ESSENTIALS OF DIAGNOSIS
Most common causes: primary hyperparathyroidism and malignancy-associated hypercalcemia.
Asymptomatic, mild hypercalcemia (> 10.5 mg/dL [2.6 mmol/L]) is usually due to primary hyperparathyroidism.
Symptomatic, severe hypercalcemia (> 13 mg/dL [3.2 mmol/L]) is usually due to hypercalcemia of malignancy.
Important causes of hypercalcemia are listed in Table 21–7. Primary hyperparathyroidism and malignancy account for 90% of cases. Primary hyperparathyroidism is the most common cause of hypercalcemia (usually mild) in ambulatory patients. Hypercalcemia above 14 mg/dL is most often associated with malignancy and is rare with primary hyperparathyroidism. Tumor production of PTH-related proteins (PTHrP) is the most common paraneoplastic endocrine syndrome, accounting for most cases of hypercalcemia in inpatients (see eTable 39–1). The neoplasm is clinically apparent in nearly all cases when the hypercalcemia is detected, and the prognosis is poor. Granulomatous diseases, such as sarcoidosis and tuberculosis, cause hypercalcemia via overproduction of active vitamin D (1,25 dihydroxyvitamin D3). Patients with mild hypercalcemia and normal to slightly elevated PTH levels should be assessed for familial hypocalciuric hypercalcemia.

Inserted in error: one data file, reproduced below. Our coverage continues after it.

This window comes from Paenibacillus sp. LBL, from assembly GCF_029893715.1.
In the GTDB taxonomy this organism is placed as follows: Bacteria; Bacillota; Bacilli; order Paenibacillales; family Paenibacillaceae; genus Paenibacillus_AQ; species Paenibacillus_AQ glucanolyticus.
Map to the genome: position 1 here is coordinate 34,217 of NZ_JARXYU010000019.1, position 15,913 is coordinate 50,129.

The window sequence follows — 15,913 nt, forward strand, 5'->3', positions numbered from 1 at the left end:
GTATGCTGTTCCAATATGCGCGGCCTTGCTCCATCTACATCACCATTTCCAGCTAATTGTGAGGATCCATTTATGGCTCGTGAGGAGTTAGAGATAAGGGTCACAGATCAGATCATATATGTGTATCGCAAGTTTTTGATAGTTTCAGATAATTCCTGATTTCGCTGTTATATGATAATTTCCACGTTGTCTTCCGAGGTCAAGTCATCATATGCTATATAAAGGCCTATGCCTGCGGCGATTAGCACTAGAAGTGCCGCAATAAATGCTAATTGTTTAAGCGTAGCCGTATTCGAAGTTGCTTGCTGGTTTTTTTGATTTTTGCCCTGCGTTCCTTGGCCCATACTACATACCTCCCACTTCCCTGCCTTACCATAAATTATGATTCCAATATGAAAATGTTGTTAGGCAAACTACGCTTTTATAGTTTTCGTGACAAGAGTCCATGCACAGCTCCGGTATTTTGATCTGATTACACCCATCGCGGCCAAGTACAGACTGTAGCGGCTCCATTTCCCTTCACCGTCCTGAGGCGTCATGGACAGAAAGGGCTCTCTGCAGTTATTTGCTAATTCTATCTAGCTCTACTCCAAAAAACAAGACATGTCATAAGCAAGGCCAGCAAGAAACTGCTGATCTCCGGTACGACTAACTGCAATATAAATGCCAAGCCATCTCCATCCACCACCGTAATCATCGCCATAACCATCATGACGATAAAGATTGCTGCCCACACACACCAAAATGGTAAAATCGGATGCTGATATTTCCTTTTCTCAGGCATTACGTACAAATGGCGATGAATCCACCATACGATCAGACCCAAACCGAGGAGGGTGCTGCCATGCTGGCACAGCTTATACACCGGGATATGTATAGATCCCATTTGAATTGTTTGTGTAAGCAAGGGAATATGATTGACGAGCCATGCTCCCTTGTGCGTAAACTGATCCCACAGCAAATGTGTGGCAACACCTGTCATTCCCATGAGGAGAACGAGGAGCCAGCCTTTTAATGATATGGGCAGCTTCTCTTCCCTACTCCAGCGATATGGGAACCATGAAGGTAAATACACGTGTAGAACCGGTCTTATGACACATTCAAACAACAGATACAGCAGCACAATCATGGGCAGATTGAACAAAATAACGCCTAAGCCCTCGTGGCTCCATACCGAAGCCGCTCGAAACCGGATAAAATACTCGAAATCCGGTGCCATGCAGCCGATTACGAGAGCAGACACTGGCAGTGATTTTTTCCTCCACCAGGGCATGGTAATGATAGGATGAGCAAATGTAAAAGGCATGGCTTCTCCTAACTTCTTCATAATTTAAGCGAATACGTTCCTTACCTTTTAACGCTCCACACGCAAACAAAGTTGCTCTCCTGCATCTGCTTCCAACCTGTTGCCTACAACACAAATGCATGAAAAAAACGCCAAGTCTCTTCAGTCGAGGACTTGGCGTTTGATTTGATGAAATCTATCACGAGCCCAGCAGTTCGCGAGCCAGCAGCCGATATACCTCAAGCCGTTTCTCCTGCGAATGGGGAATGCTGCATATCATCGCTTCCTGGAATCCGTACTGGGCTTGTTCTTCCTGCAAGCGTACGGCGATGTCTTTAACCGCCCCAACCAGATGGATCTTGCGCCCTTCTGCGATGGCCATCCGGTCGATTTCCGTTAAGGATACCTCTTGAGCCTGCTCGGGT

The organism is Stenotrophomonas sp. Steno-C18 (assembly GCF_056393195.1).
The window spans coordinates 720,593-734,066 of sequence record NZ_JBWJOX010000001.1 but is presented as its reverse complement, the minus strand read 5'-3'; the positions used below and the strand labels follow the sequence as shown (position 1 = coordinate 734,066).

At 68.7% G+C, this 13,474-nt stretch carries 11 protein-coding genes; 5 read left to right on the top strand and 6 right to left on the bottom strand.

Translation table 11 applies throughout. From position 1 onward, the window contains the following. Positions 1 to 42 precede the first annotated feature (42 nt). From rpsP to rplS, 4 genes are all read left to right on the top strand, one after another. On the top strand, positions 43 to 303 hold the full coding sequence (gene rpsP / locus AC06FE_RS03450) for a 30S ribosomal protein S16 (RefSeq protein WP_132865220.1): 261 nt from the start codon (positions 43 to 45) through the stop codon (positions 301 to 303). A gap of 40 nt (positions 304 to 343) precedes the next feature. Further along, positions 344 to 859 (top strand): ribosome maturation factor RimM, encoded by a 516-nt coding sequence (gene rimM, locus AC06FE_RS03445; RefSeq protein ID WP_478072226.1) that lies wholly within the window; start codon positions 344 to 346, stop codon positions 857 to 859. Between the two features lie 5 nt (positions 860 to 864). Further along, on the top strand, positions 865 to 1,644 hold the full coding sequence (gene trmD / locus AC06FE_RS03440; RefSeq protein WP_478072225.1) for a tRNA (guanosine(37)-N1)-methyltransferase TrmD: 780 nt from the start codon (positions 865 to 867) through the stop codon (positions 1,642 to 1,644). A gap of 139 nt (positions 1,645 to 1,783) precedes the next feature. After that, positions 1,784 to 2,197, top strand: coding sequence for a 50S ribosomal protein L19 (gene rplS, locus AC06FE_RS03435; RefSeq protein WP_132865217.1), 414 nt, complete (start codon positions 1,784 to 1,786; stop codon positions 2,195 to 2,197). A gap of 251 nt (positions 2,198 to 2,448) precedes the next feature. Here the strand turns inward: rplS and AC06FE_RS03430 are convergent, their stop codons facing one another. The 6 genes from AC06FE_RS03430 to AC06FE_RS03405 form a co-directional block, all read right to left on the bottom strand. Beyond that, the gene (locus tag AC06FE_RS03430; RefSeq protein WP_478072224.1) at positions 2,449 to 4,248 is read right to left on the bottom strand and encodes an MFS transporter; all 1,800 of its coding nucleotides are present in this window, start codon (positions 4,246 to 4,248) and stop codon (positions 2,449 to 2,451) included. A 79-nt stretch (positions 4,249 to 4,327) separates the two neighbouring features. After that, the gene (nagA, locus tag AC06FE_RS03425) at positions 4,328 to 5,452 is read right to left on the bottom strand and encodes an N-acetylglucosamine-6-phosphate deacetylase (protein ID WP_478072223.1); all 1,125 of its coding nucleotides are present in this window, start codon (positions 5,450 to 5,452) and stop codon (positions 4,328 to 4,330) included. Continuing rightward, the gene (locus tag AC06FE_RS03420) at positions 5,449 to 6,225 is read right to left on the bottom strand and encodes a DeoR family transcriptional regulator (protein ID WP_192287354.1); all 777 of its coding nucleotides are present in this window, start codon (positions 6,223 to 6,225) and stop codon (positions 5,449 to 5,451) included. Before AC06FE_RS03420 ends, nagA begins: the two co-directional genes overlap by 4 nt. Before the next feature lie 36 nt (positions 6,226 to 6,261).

Table 21–7.Causes of hypercalcemia. ||Download (.pdf) Table 21–7. Causes of hypercalcemia.
Increased intake or absorption
Vitamin D or vitamin A excess
Secondary or tertiary hyperparathyroidism (usually associated with hypocalcemia)
Tumors producing PTH-related proteins (ovary, kidney, lung)
Plasma cell myeloma (elaboration of osteoclast-activating factor)
Lymphoma (occasionally from production of calcitriol)
Granulomatous diseases (production of calcitriol)
Paget disease of bone
Familial hypocalciuric hypercalcemia
Complications of kidney transplantation
Milk-alkali syndrome has had a resurgence due to calcium ingestion for prevention of osteoporosis and treatment of dyspepsia. Heavy calcium carbonate intake causes hypercalcemic acute kidney injury, likely from renal vasoconstriction. The decreased GFR impairs bicarbonate excretion, while hypercalcemia stimulates proton secretion and bicarbonate reabsorption. Metabolic alkalosis decreases calcium excretion, maintaining hypercalcemia.
Hypercalcemia directly affects the NKCC2 channel in the loop of Henle and downregulates the aquaporin 2 channels in the collecting duct, which impairs the kidney's concentrating ability and can cause dehydration.
The history and physical examination should focus on the duration of hypercalcemia and evidence for a neoplasm. Hypercalcemia may affect GI, kidney, and neurologic function. Mild hypercalcemia (below 12 mg/dL) is often asymptomatic. Moderate hypercalcemia (12–14 mg/dL) may be tolerated if it is longstanding yet tends to be symptomatic if acute. Severe hypercalcemia (above 14 mg/dL) is frequently symptomatic. Common symptoms include anxiety, lethargy, constipation, anorexia, and cognitive changes, which can progress to lethargy and stupor in severe cases. Pancreatitis from calcium deposition in the pancreatic duct is a rare complication. Polyuria and dehydration may occur from impaired renal concentrating ability. Other symptoms include renal colic and hematuria from nephrolithiasis. ...